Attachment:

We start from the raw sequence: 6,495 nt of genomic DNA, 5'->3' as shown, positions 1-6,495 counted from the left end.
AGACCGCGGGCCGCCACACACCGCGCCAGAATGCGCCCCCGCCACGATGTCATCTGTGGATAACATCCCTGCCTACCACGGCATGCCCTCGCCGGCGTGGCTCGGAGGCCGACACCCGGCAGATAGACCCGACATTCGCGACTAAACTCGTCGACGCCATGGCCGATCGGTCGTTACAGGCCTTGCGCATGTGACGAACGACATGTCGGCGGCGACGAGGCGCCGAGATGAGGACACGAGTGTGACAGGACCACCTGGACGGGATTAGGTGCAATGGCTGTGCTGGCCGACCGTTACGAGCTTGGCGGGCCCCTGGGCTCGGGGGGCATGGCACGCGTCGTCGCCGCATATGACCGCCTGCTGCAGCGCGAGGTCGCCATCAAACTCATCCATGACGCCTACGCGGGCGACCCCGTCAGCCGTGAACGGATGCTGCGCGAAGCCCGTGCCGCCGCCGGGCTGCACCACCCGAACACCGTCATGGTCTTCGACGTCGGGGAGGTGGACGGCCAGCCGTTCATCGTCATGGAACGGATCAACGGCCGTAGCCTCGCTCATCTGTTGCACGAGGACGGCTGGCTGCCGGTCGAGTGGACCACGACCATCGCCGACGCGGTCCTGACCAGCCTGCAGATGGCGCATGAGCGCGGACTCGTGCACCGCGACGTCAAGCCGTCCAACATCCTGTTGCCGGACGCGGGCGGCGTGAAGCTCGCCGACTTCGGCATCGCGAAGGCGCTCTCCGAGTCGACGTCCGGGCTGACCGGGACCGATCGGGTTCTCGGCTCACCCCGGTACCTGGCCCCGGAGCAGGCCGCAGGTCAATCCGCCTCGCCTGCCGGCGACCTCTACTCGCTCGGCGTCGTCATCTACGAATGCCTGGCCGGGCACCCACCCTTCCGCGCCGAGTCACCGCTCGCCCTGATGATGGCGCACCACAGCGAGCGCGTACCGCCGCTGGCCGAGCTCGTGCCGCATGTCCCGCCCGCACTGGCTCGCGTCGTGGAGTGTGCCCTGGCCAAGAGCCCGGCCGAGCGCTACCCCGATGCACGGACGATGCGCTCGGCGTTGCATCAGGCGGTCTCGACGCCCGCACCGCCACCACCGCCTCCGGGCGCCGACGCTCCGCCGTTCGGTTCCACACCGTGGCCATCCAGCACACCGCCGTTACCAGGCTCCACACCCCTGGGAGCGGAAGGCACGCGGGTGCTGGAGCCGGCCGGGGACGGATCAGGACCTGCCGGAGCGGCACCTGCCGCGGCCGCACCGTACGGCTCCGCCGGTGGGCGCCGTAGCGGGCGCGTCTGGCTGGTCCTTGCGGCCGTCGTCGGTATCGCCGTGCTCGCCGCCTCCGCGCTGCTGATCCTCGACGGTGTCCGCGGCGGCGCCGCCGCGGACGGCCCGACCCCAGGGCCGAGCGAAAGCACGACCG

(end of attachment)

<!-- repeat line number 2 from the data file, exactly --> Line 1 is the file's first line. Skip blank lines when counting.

AGACCGCGGGCCGCCACACACCGCGCCAGAATGCGCCCCCGCCACGATGTCATCTGTGGATAACATCCCTGCCTACCACGGCATGCCCTCGCCGGCGTGGCTCGGAGGCCGACACCCGGCAGATAGACCCGACATTCGCGACTAAACTCGTCGACGCCATGGCCGATCGGTCGTTACAGGCCTTGCGCATGTGACGAACGACATGTCGGCGGCGACGAGGCGCCGAGATGAGGACACGAGTGTGACAGGACCACCTGGACGGGATTAGGTGCAATGGCTGTGCTGGCCGACCGTTACGAGCTTGGCGGGCCCCTGGGCTCGGGGGGCATGGCACGCGTCGTCGCCGCATATGACCGCCTGCTGCAGCGCGAGGTCGCCATCAAACTCATCCATGACGCCTACGCGGGCGACCCCGTCAGCCGTGAACGGATGCTGCGCGAAGCCCGTGCCGCCGCCGGGCTGCACCACCCGAACACCGTCATGGTCTTCGACGTCGGGGAGGTGGACGGCCAGCCGTTCATCGTCATGGAACGGATCAACGGCCGTAGCCTCGCTCATCTGTTGCACGAGGACGGCTGGCTGCCGGTCGAGTGGACCACGACCATCGCCGACGCGGTCCTGACCAGCCTGCAGATGGCGCATGAGCGCGGACTCGTGCACCGCGACGTCAAGCCGTCCAACATCCTGTTGCCGGACGCGGGCGGCGTGAAGCTCGCCGACTTCGGCATCGCGAAGGCGCTCTCCGAGTCGACGTCCGGGCTGACCGGGACCGATCGGGTTCTCGGCTCACCCCGGTACCTGGCCCCGGAGCAGGCCGCAGGTCAATCCGCCTCGCCTGCCGGCGACCTCTACTCGCTCGGCGTCGTCATCTACGAATGCCTGGCCGGGCACCCACCCTTCCGCGCCGAGTCACCGCTCGCCCTGATGATGGCGCACCACAGCGAGCGCGTACCGCCGCTGGCCGAGCTCGTGCCGCATGTCCCGCCCGCACTGGCTCGCGTCGTGGAGTGTGCCCTGGCCAAGAGCCCGGCCGAGCGCTACCCCGATGCACGGACGATGCGCTCGGCGTTGCATCAGGCGGTCTCGACGCCCGCACCGCCACCACCGCCTCCGGGCGCCGACGCTCCGCCGTTCGGTTCCACACCGTGGCCATCCAGCACACCGCCGTTACCAGGCTCCACACCCCTGGGAGCGGAAGGCACGCGGGTGCTGGAGCCGGCCGGGGACGGATCAGGACCTGCCGGAGCGGCACCTGCCGCGGCCGCACCGTACGGCTCCGCCGGTGGGCGCCGTAGCGGGCGCGTCTGGCTGGTCCTTGCGGCCGTCGTCGGTATCGCCGTGCTCGCCGCCTCCGCGCTGCTGATCCTCGACGGTGTCCGCGGCGGCGCCGCCGCGGACGGCCCGACCCCAGGGCCGAGCGAAAGCACGACCG